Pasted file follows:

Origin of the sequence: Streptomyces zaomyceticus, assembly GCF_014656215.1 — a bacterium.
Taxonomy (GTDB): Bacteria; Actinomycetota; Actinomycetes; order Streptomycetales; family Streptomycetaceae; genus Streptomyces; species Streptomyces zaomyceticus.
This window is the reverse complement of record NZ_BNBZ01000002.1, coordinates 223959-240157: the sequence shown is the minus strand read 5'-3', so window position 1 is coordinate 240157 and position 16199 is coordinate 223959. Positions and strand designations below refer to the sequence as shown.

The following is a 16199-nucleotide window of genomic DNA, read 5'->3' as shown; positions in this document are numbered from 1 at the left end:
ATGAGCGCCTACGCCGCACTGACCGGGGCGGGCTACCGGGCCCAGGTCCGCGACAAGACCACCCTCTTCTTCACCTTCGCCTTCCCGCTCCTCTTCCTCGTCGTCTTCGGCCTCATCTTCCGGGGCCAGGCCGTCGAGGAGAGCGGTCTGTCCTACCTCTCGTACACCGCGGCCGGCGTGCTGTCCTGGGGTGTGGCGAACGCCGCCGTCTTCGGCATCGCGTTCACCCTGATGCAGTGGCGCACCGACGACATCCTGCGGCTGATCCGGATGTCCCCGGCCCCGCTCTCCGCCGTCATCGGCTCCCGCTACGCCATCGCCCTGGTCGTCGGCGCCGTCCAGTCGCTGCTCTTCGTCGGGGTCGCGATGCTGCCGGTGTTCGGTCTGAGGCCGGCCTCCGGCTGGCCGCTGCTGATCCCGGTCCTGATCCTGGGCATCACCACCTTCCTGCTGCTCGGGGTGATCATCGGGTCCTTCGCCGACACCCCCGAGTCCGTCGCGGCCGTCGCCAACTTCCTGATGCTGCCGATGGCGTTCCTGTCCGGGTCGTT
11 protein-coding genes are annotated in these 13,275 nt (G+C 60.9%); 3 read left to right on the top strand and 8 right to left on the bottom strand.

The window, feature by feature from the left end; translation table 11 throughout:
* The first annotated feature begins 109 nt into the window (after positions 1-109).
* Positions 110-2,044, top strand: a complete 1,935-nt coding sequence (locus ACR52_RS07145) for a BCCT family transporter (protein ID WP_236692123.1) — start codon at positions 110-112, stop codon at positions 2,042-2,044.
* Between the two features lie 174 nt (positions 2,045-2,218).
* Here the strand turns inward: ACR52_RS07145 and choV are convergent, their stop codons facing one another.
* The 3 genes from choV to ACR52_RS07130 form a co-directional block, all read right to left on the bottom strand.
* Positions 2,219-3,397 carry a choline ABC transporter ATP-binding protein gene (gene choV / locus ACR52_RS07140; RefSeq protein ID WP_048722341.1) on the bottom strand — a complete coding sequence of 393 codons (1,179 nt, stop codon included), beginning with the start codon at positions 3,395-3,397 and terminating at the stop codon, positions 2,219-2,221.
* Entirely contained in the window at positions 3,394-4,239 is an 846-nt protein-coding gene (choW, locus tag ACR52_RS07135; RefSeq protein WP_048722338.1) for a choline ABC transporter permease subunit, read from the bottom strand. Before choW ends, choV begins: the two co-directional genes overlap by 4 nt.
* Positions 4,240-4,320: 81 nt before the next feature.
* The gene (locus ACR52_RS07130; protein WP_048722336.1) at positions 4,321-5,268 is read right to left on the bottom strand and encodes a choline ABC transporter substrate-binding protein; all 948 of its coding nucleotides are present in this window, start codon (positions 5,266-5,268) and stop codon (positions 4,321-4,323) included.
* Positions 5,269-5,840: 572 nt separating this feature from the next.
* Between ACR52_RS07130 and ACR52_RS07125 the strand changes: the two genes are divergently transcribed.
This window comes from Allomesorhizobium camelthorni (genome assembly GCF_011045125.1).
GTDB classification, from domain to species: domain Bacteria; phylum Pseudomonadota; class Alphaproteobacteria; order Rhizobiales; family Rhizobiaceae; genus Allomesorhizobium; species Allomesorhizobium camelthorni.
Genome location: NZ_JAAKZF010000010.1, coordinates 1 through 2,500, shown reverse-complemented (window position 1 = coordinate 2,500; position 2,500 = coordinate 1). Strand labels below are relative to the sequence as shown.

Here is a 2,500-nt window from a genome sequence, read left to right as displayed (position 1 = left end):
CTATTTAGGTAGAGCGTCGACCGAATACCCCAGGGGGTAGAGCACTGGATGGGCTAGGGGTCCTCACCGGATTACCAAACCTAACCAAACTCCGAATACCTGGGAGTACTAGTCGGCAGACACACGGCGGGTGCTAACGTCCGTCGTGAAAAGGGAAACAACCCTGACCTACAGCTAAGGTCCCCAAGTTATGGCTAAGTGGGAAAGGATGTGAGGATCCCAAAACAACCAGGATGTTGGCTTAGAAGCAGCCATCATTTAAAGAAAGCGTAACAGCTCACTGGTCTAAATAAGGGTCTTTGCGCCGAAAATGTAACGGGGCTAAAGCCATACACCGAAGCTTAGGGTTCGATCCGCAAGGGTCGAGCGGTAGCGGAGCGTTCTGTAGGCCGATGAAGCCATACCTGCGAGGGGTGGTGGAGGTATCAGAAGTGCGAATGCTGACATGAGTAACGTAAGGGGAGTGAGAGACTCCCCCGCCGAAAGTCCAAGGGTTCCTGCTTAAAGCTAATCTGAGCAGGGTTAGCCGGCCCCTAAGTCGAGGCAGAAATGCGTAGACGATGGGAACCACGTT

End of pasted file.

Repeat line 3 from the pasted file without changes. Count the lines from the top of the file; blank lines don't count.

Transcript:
This window is the reverse complement of record NZ_BNBZ01000002.1, coordinates 223959-240157: the sequence shown is the minus strand read 5'-3', so window position 1 is coordinate 240157 and position 16199 is coordinate 223959. Positions and strand designations below refer to the sequence as shown.